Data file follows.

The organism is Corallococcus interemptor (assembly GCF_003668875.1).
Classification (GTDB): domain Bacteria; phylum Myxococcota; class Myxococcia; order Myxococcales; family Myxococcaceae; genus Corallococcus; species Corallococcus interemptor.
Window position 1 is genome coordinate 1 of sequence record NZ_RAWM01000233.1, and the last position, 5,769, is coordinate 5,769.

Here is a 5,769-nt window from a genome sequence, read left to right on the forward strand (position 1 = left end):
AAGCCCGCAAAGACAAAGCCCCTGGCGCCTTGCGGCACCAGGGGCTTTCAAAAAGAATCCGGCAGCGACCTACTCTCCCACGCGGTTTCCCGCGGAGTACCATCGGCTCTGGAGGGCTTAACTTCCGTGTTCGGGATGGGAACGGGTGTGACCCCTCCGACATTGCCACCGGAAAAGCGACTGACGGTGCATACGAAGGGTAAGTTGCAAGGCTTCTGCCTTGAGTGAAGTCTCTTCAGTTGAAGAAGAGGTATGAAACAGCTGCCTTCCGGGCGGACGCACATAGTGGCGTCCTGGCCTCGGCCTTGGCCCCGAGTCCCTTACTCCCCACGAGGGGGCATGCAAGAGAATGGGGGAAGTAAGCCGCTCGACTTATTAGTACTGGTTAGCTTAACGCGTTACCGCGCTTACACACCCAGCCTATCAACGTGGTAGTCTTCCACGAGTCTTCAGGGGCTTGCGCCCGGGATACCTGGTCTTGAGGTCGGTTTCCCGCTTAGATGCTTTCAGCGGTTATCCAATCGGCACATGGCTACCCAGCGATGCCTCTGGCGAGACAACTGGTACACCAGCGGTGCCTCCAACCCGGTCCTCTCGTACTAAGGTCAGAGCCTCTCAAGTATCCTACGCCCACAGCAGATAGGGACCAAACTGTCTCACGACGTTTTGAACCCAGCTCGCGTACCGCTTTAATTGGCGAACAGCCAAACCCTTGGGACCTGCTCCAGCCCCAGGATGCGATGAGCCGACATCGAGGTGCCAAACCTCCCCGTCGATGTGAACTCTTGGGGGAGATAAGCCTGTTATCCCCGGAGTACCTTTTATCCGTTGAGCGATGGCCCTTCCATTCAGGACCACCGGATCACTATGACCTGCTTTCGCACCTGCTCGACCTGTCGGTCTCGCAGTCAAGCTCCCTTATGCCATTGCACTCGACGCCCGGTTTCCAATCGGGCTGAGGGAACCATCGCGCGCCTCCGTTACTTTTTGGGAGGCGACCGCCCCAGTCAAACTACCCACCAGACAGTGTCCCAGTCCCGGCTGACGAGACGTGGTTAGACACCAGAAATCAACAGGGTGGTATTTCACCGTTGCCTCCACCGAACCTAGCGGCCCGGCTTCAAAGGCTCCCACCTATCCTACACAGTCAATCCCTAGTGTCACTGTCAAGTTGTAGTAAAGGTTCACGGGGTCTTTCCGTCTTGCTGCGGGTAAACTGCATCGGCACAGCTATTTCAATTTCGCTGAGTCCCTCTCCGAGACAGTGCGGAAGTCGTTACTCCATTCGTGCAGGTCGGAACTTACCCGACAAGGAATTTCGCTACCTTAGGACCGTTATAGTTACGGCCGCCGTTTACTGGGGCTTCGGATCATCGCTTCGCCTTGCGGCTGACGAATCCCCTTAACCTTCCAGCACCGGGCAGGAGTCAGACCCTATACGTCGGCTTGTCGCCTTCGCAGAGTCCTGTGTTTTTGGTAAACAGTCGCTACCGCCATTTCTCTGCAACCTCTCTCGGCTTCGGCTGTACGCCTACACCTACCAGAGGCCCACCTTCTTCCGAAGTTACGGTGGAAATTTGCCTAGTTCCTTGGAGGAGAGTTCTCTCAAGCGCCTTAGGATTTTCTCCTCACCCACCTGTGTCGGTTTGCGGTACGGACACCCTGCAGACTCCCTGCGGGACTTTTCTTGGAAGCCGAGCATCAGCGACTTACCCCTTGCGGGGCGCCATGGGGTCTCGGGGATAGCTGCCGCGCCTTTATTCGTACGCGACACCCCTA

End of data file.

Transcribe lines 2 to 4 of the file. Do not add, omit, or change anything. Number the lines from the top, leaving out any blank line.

Classification (GTDB): domain Bacteria; phylum Myxococcota; class Myxococcia; order Myxococcales; family Myxococcaceae; genus Corallococcus; species Corallococcus interemptor.
Window position 1 is genome coordinate 1 of sequence record NZ_RAWM01000233.1, and the last position, 5,769, is coordinate 5,769.

Here is a 5,769-nt window from a genome sequence, read left to right on the forward strand (position 1 = left end):